Last year, a young boy had requested one of the authors to teach him Mathematics. But astonishingly student was not able to even solve the basics of what was to be taught. After analysing the problem, the author concluded that the fault lied in the way they were trained to memorize even notes for Mathematics. Although we don’t intend to label every student and teacher with the same brush, there are many who perform well by relying more on concepts rather than pre-made photocopied notes. But even the slightest of the mistake needs to be said and done away with.
As one of the authors recently went to a Xerox Shop, what he witnessed was a very sad and depressing story. A boy perhaps in his secondary class needed Political Science notes. The shopkeeper humbly handed him the notes of a particular lecturer (name withheld). Apparently, it seemed that the notes were prepared in the last decade. And unfortunately, these are the only notes that are in circulation among students for a long time.
Being a student of the Political Science, the author had witnessed to the degree of changes that the syllabus particularly for the same course has been brought to since 2009. But unfortunately, most of the lecturers/professors (not generalizing) have not scrutinized/changed their notes; rather they are circulating same old cliché/redundant notes. What is sad is there is no revision in their academic credentials; they are earning a handsome salary but not delivering up to the expectation. Many students often complain that some teachers come in the classroom without homework and usually don’t encourage students to buy books or magazines to stay updated about the new happenings around the world. Instead what is being done is the advertisement of Xerox notes and promotion of ratta-fication for the sake of encouraging students for getting marks and for promotion. This is irony.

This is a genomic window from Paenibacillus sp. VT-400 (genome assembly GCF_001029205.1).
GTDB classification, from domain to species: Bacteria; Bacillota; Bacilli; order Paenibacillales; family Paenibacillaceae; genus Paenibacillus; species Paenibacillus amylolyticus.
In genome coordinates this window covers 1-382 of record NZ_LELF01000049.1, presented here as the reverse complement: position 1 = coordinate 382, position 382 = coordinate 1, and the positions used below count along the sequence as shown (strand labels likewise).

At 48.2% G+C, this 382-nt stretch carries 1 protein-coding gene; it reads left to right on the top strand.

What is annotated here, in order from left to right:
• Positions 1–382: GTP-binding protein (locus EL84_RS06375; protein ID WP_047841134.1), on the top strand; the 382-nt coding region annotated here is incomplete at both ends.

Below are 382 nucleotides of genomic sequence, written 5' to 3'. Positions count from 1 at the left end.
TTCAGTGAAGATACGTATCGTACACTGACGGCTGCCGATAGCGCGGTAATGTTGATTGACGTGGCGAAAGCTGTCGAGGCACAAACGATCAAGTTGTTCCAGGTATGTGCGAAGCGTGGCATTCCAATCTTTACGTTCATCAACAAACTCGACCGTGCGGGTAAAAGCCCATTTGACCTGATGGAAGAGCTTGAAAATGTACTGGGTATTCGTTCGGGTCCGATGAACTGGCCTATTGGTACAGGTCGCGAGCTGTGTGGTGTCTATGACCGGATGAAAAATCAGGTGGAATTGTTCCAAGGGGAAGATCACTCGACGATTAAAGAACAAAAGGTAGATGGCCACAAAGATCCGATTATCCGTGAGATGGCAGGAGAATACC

Have you ever thought about it? Why are we not producing ‘scientists and innovators’? The fact is that we teach our children to take education for a degree with grades and marks to move to the next level every year; whether they have understood the previous yearbooks or not.
Moreover, we have reverse-engineered our examination patterns. Basically, what we do, we understand the basic structure of our examination. We prepare notes to qualify it, as these structures are designed according to the syllabus. That’s why nowadays our students keep a close view on notes. The mantra of copying notes, piling it up and memorising them only is depressing. Is this a way we build our generation? Is this a way we teach our children? Is this a way teachers/lecturer/professors should teach at school, college and university level?
However, one must not forget about those teachers who are there to change and are playing their part in and outside the system. Such teachers need to be appreciated and acknowledged for their sincerity and dedication, they have employed into teaching and encouraging students. Parents and teachers need to revisit their role in giving education to children but at the same time, there is a dire need for decisive reforming the structure of schools/colleges governance. And this is where Teacher-Parents syndicates can play an imperative role. But when is the only question?
(Yasir Altaf Zargar @Islambaduk is a web security analyst and has co-founded Shafara Creatives. Javaid Ahmad Ahanger @1947Ahanger is a Doctorate in Political Science from AMU. The opinions expressed in this article are those of the author’s and do not purport to reflect the opinions or views of Kashmir Life.)